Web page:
EM is somewhat competitive. Seems like US MD grads with average numbers have an excellent chance of matching, but not necessarily matching wherever they want. Although the specialty is DO friendly it still places you at a slight but tangible disadvantage when applying to ACGME residencies (Im a DO). This means apply widely. This is pretty well covered in the FAQ, too.

Reading through the questions on your post, seems like the most important question to answer would be whether or not you actually enjoy the work in EM. All the other stuff (lifestyle/money etc.) is pretty irrelevant because you have to really like it show up and work hard (which you will most every shift) for your 8-12. So rotate through, and the rest of the stuff is answered multiple times on this forum and in the FAQ.
 
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CS_22

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I'm not going to push the issue to much, but I guess I'd just like to say as a long-time reader but new poster to this board, I'm a little -- I don't know -- disappointed.

Truthfully, I have to say that I probably am so "ambitious" in asking these broad questions because there's not a whole lot of other places for me to turn for answers. You see, I am not fortunate enough to be attending a medical school which has an EM program -- one that I could go and pick the minds of both residents and attendings with all the little daily, rather insignificant, questions that come to mind. I come to this board -- to you -- to help reaffirm why I want to do this.

I apologize in advance, because I'm sure already I haven't made a lot of friends. I'm not trying to make anyone rehash information if they don't feel so inclined. I admitted on my earlier post, a lot of these questions could probably be found elsewhere, especially in the FAQ. Some questions, I may even know the answer to. But to take an initiative to criticize a new poster, someone who stumbled across some information on another website and wanted to compare and contrast some personal stories because he's both frightened and excited about the future that lies ahead, just doesn't seem right. I'm settled on EM. But what of someone who doesn't know for sure what they want to do, and is just looking for a little acceptance in a field that they find interesting. Do you ignore all new posters, or refer them to a search, instead of guiding some that might need it most? Please, keep in mind, to those that are already in it -- you're an ambassador to your field.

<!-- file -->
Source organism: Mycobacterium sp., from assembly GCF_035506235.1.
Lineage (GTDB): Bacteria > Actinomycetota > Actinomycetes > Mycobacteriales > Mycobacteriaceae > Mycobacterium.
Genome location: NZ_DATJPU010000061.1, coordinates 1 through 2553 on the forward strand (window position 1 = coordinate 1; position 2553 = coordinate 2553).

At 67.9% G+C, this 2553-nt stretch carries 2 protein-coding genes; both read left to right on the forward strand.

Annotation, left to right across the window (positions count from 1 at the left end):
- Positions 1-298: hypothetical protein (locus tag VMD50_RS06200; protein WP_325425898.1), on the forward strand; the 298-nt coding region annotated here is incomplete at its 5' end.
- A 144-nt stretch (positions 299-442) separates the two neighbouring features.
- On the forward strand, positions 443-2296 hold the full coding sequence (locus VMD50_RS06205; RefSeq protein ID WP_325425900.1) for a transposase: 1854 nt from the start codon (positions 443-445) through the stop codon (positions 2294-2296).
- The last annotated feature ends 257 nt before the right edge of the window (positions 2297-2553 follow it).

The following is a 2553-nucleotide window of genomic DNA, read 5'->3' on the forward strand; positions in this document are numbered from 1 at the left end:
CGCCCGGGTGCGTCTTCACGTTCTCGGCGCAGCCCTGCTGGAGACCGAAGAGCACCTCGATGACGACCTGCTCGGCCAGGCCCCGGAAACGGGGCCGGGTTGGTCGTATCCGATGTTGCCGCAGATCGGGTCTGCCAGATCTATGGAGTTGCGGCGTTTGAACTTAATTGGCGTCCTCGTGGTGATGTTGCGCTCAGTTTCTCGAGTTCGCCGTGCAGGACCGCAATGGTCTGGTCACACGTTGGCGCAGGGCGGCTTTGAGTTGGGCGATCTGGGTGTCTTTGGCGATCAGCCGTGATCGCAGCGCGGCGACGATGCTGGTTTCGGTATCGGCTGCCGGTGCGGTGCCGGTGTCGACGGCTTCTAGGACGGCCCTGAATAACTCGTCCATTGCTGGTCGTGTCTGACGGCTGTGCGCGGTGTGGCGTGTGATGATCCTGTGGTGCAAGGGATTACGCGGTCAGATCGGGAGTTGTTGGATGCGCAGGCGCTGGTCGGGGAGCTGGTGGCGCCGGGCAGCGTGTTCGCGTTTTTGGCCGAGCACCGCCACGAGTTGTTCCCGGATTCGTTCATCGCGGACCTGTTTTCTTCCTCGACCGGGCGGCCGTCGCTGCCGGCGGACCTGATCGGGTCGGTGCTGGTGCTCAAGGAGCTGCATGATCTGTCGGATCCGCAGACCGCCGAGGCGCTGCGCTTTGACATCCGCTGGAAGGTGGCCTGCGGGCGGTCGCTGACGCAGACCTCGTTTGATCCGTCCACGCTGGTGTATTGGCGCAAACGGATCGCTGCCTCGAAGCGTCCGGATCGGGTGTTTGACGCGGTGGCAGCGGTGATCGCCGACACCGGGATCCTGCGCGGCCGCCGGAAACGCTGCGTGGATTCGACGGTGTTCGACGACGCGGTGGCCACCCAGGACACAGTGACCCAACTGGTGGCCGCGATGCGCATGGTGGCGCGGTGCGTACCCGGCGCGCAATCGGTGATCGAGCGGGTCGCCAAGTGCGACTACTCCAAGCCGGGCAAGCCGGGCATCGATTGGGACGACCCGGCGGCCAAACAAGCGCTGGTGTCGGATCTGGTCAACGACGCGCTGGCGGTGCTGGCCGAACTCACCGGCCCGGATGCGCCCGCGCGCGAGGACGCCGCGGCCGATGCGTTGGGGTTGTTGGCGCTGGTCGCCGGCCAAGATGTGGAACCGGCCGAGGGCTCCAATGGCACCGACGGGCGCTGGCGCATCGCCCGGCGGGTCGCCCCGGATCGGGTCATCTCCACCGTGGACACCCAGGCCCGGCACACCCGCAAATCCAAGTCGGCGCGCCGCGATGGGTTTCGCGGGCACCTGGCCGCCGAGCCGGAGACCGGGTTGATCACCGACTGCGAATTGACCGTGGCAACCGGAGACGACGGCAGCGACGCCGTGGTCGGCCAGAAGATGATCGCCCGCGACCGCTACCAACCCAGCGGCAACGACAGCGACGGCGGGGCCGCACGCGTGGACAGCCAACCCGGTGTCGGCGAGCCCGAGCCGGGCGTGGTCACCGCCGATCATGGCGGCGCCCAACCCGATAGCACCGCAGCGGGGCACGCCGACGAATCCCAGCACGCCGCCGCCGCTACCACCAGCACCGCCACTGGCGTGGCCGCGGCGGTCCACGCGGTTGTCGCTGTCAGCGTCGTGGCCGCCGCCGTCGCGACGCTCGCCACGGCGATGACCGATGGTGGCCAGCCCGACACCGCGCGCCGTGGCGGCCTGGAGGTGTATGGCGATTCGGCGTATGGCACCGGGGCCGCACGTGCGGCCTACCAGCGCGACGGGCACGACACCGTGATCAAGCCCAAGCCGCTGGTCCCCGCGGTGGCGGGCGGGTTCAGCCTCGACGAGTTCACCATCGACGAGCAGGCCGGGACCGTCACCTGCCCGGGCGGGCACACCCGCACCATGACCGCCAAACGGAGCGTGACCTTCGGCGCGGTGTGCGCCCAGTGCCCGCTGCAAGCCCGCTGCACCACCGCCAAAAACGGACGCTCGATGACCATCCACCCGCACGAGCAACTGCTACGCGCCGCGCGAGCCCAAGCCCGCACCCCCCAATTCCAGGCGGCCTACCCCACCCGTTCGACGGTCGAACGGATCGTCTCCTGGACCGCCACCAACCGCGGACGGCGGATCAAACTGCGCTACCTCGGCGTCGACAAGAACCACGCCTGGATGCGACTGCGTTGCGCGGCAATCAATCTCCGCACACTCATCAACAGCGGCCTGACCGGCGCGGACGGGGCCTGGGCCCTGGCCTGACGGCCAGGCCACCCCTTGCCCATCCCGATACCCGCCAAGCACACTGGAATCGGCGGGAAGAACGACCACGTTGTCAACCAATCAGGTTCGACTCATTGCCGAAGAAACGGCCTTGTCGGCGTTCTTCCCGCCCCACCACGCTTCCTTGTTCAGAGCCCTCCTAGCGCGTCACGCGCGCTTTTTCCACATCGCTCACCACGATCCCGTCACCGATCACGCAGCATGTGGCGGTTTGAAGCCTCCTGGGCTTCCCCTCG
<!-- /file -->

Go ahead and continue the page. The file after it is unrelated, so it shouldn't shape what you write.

Look, I'm going to get off my soapbox. I really am. Like I said, I'm sorry. But don't think for one second I'm not truly interested in EM because you think I have a lack of ability to type in a search. I'm thrilled at what my future holds. So excited that I feel like I'm on here four or five times a day to see what new questions have been asked only to be disappointed because there are no new threads. And I feel as though I've performed so many searches that I don't know what more to look for. Maybe I'm not in the right school, group of friends, or internet message board clique, but all I really wanted was a chance to just pick the minds of some of you -- to ask the stupid questions that I have no one else to turn to.

Kungfufishing, I appreciate what you shared -- even with the sarcasm :) .

CS
 

Sessamoid

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Sorry you're disappointed, but you really should show some initative in finding these answers. Looking up I can see that I've already posted more than 1000 posts, many (though not all) relevent to the questions you asked. Do a search for any particular answers you need. This information is all out there, but I think it's a little selfish of you to ask all of us to spoonfeed it to you now despite the fact that we've all done this already many times.

I also came from a school with no EM program, and I flailed around in the dark for ages. I understand your situation. But I had no such resource as this when I applied, and I made a lot of mistakes. Be thankful that this place exists and that there are people here to answer your particular problems. But I don't feel inclined to answer a post that basically asks, "Tell me everything about EM and yourself."

I admitted on my earlier post, a lot of these questions could probably be found elsewhere, especially in the FAQ.
You have read the FAQ, haven't you?

But what of someone who doesn't know for sure what they want to do, and is just looking for a little acceptance in a field that they find interesting.
If what you needed was acceptance and reassurance, you'll find plenty of that here. Just ask.
Do you ignore all new posters, or refer them to a search, instead of guiding some that might need it most?
In all internet forums, I direct people to search for questions that have been "frequently asked" so that they can catch up the largesse of good information that has already been offered. If you have a particular need, I'm happy to help.
Maybe I'm not in the right school, group of friends, or internet message board clique, but all I really wanted was a chance to just pick the minds of some of you -- to ask the stupid questions that I have no one else to turn to.